Saturday, January 24, 2009

"The Finder" by Colin Harrison

Colin Harrison's "The Finder," is a story of love, greed and integrity.
Ray Grant is the son of a retired New York police detective. Ray participated in the 9/11 rescue as a New York Fireman. He experienced the death of his partner in such a psychologically devastating manner that he takes a leave of absence.
His girlfriend, Jin Li, is the manager of a cleaning service that has been sifting through corporate documents that they were supposed to be shredding and disposing. They are able to find valuable financial records allowing Jin Li's brother in China, and the people he advises financially, to act on insider information and manipulate the stock.
One corporation affected is Good Pharma and their stock begins falling dramatically when one of their products hits a snag in its development.
The corporation becomes aware of the document theft and Tom Reilly, a corporate exec tells his security chief to teach the cleaning service a lesson.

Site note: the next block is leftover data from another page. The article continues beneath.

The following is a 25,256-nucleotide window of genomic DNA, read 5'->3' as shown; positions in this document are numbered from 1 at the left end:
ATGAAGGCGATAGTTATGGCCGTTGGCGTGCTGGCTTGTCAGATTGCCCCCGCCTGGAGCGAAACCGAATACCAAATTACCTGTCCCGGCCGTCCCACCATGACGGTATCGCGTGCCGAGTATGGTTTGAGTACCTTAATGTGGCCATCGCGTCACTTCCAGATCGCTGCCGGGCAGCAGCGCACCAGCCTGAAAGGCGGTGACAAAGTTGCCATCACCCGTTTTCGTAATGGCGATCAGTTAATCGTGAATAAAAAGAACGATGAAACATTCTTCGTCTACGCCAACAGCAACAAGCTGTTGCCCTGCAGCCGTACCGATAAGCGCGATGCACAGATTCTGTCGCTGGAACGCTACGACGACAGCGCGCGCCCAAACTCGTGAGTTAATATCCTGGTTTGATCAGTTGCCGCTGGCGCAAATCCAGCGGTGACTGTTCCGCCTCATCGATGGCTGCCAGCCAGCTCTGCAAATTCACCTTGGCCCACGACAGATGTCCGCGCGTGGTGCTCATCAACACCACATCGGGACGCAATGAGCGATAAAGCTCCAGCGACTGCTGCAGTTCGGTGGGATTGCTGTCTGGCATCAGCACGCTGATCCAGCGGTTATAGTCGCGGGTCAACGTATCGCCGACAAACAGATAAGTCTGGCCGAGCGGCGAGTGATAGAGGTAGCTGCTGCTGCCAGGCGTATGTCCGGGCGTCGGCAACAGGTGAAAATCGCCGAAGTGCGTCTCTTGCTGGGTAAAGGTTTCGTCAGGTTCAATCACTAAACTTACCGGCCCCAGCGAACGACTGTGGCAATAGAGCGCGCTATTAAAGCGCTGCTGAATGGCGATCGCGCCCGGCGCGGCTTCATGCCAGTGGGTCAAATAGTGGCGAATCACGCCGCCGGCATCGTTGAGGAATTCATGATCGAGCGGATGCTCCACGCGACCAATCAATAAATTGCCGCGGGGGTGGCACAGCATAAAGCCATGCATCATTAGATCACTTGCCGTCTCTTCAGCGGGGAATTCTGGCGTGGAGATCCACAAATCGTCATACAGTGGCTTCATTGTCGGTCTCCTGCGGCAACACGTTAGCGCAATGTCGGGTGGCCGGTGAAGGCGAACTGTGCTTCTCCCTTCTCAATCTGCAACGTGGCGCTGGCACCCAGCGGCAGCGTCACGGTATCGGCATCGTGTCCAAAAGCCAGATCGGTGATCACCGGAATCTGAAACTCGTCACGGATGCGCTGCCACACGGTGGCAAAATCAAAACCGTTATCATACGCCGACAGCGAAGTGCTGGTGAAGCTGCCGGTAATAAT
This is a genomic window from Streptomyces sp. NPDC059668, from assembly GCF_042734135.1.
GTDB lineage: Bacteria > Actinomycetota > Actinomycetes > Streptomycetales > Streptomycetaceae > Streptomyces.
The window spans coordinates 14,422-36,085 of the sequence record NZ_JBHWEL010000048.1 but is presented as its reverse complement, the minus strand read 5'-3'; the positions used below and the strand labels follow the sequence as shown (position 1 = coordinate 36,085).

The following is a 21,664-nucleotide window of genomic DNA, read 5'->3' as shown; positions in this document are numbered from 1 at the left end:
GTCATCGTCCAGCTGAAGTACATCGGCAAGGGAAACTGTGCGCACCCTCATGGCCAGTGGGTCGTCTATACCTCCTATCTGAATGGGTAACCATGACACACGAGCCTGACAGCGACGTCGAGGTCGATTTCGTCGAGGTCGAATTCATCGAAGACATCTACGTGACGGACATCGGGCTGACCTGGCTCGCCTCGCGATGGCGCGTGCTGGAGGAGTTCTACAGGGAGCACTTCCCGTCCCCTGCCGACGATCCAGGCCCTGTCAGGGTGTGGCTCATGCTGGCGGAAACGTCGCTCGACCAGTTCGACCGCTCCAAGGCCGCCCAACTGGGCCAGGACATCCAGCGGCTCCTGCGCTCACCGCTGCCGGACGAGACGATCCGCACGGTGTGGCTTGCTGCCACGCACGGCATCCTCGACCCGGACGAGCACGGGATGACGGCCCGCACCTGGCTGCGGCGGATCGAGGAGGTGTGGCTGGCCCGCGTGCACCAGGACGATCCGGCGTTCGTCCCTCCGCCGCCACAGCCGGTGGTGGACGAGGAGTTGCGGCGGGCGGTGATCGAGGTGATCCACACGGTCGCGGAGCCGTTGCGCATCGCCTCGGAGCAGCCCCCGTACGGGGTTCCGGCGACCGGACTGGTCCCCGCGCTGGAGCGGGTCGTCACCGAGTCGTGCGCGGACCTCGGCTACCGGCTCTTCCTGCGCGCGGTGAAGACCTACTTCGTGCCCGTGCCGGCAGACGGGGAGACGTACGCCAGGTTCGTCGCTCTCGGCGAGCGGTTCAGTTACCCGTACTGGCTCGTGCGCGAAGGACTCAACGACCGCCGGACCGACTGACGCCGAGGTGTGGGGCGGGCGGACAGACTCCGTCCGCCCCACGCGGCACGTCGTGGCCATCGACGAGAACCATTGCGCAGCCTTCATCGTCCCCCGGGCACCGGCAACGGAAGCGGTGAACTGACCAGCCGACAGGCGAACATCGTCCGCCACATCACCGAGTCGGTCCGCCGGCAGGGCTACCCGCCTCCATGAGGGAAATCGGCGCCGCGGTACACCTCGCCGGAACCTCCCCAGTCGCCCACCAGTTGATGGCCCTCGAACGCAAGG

The security chief contacts people he knows who own a septic company.
The septic company has two trucks follow Jin Li and two friends to the beach in Brooklyn and as Jin Li is away from the car momentarily, the trucks wedge the car between them. Then the truck drivers break the sun roof of the car, attach the hose of the truck and fill the car with septic sludge, suffocating the car's occupants.
Jin Li runs and hides. Her brother, Chen, comes from China to find his sister because his source of financial info has been eliminated.
Chen orders his goons to kidnap Ray and they threaten to kill Ray's invalid father if Ray doesn't help them find Jin Li.
In the meanwhile, Bill Martz, a wealthy investor, who has seen his investment in Good Pharma reduced by 30% is after Tom Reilly to explain why.
The action moves to Jin Li's fight for survival, Ray's search to rescue her and the people from the septic company who botched up the murder and want to eliminate a witness.
Harrison's narrative style works well, moving from one character to another while keeping the reader's attention. His characters are well drawn and the plot moves along with intelligence and style.
A newspaper reviewer rated this as one of the top ten mysteries of 2008 and I agree.
Highly Recommended

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